In a further embodiment which is not shown the hinge and magnetic burst latch arrangement is not used but is replaced on fixed but sprung location means and a clutch between the motor and disc to prevent damage to the pins on the disc. A further development of this arrangement is a self-clearing reversing and restarting cycling program in which if the disc jams, the polarity of the motor is reversed for half a revolution and then reversed to attempt to obtain normal rotation. The clutch assists in removing inertial stress between the motor and disc.
Two embodiments of the invention will now be described by way of example with reference to the accompanying drawings in which:
FIG. 1 is a diametral cross-section taken through the disc of a first embodiment;
FIG. 2 is a rear elevation of a brush holder for the disc of FIG. 1;
FIG. 3 is a rear elevation of the assembled mechanism of FIG. 2;
FIG. 4 is a side elevation of the mechanism of FIG. 3;
FIG. 5 is a rear elevation of a mechanism according to a second embodiment; and
FIG. 6 is a cross section of a clutch taken along D--D of Figure
Referring to FIG. 1, in this embodiment the disc is 254 millimeters in diameter and carries eight pairs of radially-spaced apart pins. One pin of each pair is situated at a radius of 100 millimeters while the other is situated at a radius of 119 millimeters, so that the distance between centers of the pins is 19 millimeters, and since the pins are of 3 millimeter diameter stainless steel, the space between the two pins of each pair is 16 millimeters. This allows the pair of pins to "drive" the smallest coin which the mechanism may be called upon to deal with (a British half-penny apiece of 17.2 millimeters diameter). The outer pin 6 of each pair projects a distance of 1.5 millimeters from the other face 8 of the disc, while the inner pin 4 projects by a distance of 5.5 millimeters. A separate, single pin acting as a clearing pin which protrudes by a distance of 3 millimeters, is situated at a distance of 81 millimeters from the center of the disc, so as to sweep the coin input area once in every revolution. A counterbore 6 millimeters in diameter and 1 millimeter deep is provided at the position of each pin, so as to form a recess surrounding the pin, to prevent dust or other matter from building up around the base of the pin.
The pins may alternatively be in the form of small bolts or screws screwed into the disc from the back and having their ends turned down to form plain posts or the pins may be formed as projections which may be formed by moulding or casting standing out from the disc surface.
The brushes which skim the surface of the disc in use, are supported by a rectangular casting which has a central boss 13 around which a plastics retaining wall 14 is located.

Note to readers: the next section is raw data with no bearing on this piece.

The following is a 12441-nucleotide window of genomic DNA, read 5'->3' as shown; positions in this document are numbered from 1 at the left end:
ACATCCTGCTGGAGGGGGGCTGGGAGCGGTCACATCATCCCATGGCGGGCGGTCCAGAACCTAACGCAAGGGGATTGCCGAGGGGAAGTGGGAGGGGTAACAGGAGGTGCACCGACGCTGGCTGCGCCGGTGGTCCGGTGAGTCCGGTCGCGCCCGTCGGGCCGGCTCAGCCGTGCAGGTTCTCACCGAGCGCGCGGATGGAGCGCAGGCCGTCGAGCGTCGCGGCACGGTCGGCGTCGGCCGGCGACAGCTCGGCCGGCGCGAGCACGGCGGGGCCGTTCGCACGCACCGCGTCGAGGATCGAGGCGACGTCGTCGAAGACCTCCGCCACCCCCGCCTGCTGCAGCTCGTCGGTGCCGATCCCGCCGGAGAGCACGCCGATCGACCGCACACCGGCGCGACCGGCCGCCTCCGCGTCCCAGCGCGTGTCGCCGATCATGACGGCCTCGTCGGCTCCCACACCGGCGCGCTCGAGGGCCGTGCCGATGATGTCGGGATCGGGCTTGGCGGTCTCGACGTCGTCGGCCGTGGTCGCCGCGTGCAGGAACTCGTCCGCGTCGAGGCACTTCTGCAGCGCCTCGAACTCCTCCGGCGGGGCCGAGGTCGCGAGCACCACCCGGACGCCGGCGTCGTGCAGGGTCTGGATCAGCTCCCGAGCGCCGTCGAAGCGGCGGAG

On entering the apparatus, a coin drops until it engages a first short section of brush located at 15 on the boss 13 which positions it so that at least one of the pins engages against it. A longer section of brush 16 then pushes it towards the center of the two pins of the pair.
A curved section 17 of brush, which runs parallel to the side retaining wall and extends over the center line of the pins, acts to separate a pair of coins if they are superimposed, and a short radially-extending brush 18 acts to dislodge any coins which become lodged above one or more others already engaged by the pins. This may happen for example in a case where three coins travel around together in a "triangular" array.
A further groove 19 which is straight, and is arranged to be approximately tangential to the circular path of the coins, as they leave the disc at the top dead center position, holds a brush which guides the coins away from the disc. One of the advantages of using brushes is that the pins can press freely through them where necessary and they are not damaged by foreign objects.
FIG. 3 shows a diagrammatic rear view of the cabinet of the coin feeder, showing the positions of the parts of the mechanism when installed, and the position of the disc is shown by the circle 20. The position of the exit brush groove 19 in alignment with a chute 22 which guides the coins away from the disc, is also indicated to the right of the drawing. A motor 24 is mounted at the rear of the mechanism and drives a shaft 26 upon which the disc is mounted, (FIG. 4) and a pair of handles 28 are also provided, one at each side of the cabinet to facilitate removal of the mechanism for servicing. The mechanism is provided with a horizontal bar 30 near its base, the ends of which engage in slots 32 in the side plates 34 of the mounting, and a latch 36 is provided at the top of the mechanism, which engages behind a bar 38 in its normal position. By releasing the latch 36, the mechanism can be lifted out using the handles 28.